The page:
These two measures are measured for each of the five Big Five factors: Extraversion,Agreeableness,Conscientiousness,Neuroticism, andOpenness.

Personality Formation in LLM

In shaping LLM personality, the author followed the lexical hypothesis (= the hypothesis that important characteristics are always encoded in natural language) in prompt design and found that LLM responded most strongly to prompts containing adjectives corresponding to the Big Five domains.

Based on this idea, the prompt design employed a list of 70 adjectives known to correspond to the Big Five of personality, as assessed by Goldberg and statistical factor analysis.

A partial excerpt of this list is shown in the figure below.

To take an example from this list, we can see that the adjectives silent and talkative correspond to a low extroversion adjective (Low Marker ) and a high extroversion adjective (High Marker ), respectively.

In addition, the author hypothesized that modifiers often used in Likert scales (e.g., a bit, very, extremely) would be useful to more accurately control for personality, and to allow for arbitrary personality at nine levels, a We developed a prompt design.

  1. extremely {low adjective}
  2. very {low adjective}
  3. {low adjective}
  4. a bit {low adjective}
  5. neither {low adjective} nor {high adjective}
  6. a bit {high adjective}
  7. {high adjective}
  8. very {high adjective}
  9. extremely {high adjective}

For example, to set up a personality with a moderately high level of extraversion (seventh above),

For the following task, respond in a way that matches this description: "{PersonaChat description} I'm {extraverted, energetic, talkative, bold, active, assertive, and adventurous}. active, assertive, and adventurous}."

and design a prompt using five adjectives from the list of adjectives containing extroversion as follows

language model

In this study, we employed a model called PaLM family, which has been shown to perform well in existing studies in generative and conversational context-based tasks, and we used three different sizes were used.


In this paper, we analyze the results of measurements made on the LLMs that formed the personalities, and provide a discussion of the personalities simulated by the LLMs.

Test Score Analysis Results

A box-and-whisker plot of the statistical distribution of IPIP-NEO and BFI test scores across models is shown below.

This box-and-whisker diagram shows the median IPIP-NEO and BFI scores surrounded by the interquartile range and outliers, with the vertical axes EXT for Extraversion, AGR for Agreeableness, CON for Conscientiousness, NEU for Neuroticism, and OPE stands for Openness.

This box-and-whisker diagram shows that IPIP-NEO and BFI scores are stable as model size increases from 8 b to 540 b.

In addition, interesting analytical results were obtained , such as the med ian EXT, AGR, CON, and OPE forBFIincreased as the model size increased, while the median NEU decreased.

Overall, the results suggest that there is a positive correlation between the performance of the model and the reliability of the simulated personality in LLM.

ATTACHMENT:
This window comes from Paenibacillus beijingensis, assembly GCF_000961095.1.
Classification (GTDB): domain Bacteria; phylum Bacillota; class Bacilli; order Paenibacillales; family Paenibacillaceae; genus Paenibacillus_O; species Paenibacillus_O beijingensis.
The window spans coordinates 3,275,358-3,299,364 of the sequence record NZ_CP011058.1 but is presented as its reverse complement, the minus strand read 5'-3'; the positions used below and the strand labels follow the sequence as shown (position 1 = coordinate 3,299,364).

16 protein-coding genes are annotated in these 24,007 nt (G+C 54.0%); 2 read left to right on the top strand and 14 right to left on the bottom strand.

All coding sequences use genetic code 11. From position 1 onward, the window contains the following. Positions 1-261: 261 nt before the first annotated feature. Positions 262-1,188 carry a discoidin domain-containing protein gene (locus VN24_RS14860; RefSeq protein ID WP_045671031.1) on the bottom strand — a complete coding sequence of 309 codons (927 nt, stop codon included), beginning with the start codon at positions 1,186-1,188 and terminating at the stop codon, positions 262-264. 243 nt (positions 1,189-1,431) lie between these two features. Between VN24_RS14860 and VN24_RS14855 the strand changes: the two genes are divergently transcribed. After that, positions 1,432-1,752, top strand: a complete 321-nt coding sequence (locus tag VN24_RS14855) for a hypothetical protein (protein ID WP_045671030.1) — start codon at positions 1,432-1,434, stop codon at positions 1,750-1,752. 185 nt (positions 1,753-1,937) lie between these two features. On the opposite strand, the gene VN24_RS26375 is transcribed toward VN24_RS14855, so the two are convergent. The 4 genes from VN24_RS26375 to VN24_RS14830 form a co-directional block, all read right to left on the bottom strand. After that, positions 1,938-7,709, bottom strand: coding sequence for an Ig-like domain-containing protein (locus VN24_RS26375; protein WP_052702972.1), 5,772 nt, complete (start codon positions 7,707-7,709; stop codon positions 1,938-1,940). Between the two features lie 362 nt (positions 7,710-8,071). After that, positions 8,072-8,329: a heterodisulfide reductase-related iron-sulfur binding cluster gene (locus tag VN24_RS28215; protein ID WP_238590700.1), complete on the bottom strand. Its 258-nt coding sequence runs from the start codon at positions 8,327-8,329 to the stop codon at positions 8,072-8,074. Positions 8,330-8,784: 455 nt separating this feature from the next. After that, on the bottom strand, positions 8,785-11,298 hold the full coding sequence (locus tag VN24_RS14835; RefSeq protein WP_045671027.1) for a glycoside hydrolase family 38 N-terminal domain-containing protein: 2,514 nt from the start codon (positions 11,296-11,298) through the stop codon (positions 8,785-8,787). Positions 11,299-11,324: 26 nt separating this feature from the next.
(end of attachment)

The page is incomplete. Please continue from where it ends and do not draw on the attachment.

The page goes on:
Considerations for Simulated Personality

Figure (a) below shows some of the most frequently used words in the text generated by the LLM when Neuroticism was set to the lowest personality.

We can confirm that most of these words are attributed to positive emotions such as happy, relaxing ,wonderful,hopeful, andenjoyable.

In contrast, Figure (b), when Neuroticism is set as the highest personality, shows that most of the words are attributed to negative emotions such ashate,depressed, annoyed ,stressed,nervous,sad The words in Figure (a) are mostly attributed to negative emotions.

These trends are strikingly similar to the distribution of word clouds found in human responses in the study by Park et al. and are consistent with the author's hypothesis that LLM can replicate human personality.


How was it? In this issue, we discussed a paper that verified whether the methods used to measure human personality are applicable to LLMs and proved that LLMs can reproduce and control arbitrary personalities.

The positive correlation between the performance of the model and the reliability of the simulated personalities, and the similarity of the generated text to the distribution of human responses, make the author's hypothesis that the LLM can reproduce arbitrary human personalities convincing.

On the other hand, the LLM and personality measures used in this study were based on English only, and there are still some problems , such as the fact that we do not know whether these results can be generalized to other languages.

Since the model used in this experiment performed well in the multilingual benchmark task, and since the measures used in this study have been translated into dozens of languages, validation in languages other than English will be of interest.

Details of the measurement methods used in this experiment and the results of the analysis can be found in this paper for those who are interested.